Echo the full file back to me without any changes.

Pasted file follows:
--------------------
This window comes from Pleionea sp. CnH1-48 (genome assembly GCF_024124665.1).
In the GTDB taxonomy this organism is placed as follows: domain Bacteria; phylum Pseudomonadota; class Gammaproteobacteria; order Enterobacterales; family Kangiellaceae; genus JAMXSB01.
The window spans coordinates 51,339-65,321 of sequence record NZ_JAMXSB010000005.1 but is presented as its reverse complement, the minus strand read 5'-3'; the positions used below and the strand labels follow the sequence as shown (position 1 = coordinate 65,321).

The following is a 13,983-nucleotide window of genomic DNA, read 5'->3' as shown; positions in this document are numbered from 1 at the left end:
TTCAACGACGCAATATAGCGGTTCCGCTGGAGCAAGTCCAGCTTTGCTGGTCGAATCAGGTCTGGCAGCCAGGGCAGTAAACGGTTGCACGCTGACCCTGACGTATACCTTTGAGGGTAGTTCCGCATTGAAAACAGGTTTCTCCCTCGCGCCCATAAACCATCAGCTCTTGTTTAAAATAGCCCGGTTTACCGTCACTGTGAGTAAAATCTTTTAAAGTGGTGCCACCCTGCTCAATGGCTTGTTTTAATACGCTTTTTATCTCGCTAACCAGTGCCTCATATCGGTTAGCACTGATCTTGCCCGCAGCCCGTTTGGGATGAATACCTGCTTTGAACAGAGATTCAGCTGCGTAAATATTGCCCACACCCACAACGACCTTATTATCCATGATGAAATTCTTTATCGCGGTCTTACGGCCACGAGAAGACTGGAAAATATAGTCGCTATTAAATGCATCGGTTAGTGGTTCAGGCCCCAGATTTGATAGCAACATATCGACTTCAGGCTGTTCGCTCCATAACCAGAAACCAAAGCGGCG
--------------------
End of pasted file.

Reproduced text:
This window comes from Pleionea sp. CnH1-48 (genome assembly GCF_024124665.1).
In the GTDB taxonomy this organism is placed as follows: domain Bacteria; phylum Pseudomonadota; class Gammaproteobacteria; order Enterobacterales; family Kangiellaceae; genus JAMXSB01.
The window spans coordinates 51,339-65,321 of sequence record NZ_JAMXSB010000005.1 but is presented as its reverse complement, the minus strand read 5'-3'; the positions used below and the strand labels follow the sequence as shown (position 1 = coordinate 65,321).

The following is a 13,983-nucleotide window of genomic DNA, read 5'->3' as shown; positions in this document are numbered from 1 at the left end:
TTCAACGACGCAATATAGCGGTTCCGCTGGAGCAAGTCCAGCTTTGCTGGTCGAATCAGGTCTGGCAGCCAGGGCAGTAAACGGTTGCACGCTGACCCTGACGTATACCTTTGAGGGTAGTTCCGCATTGAAAACAGGTTTCTCCCTCGCGCCCATAAACCATCAGCTCTTGTTTAAAATAGCCCGGTTTACCGTCACTGTGAGTAAAATCTTTTAAAGTGGTGCCACCCTGCTCAATGGCTTGTTTTAATACGCTTTTTATCTCGCTAACCAGTGCCTCATATCGGTTAGCACTGATCTTGCCCGCAGCCCGTTTGGGATGAATACCTGCTTTGAACAGAGATTCAGCTGCGTAAATATTGCCCACACCCACAACGACCTTATTATCCATGATGAAATTCTTTATCGCGGTCTTACGGCCACGAGAAGACTGGAAAATATAGTCGCTATTAAATGCATCGGTTAGTGGTTCAGGCCCCAGATTTGATAGCAACATATCGACTTCAGGCTGTTCGCTCCATAACCAGAAACCAAAGCGGCG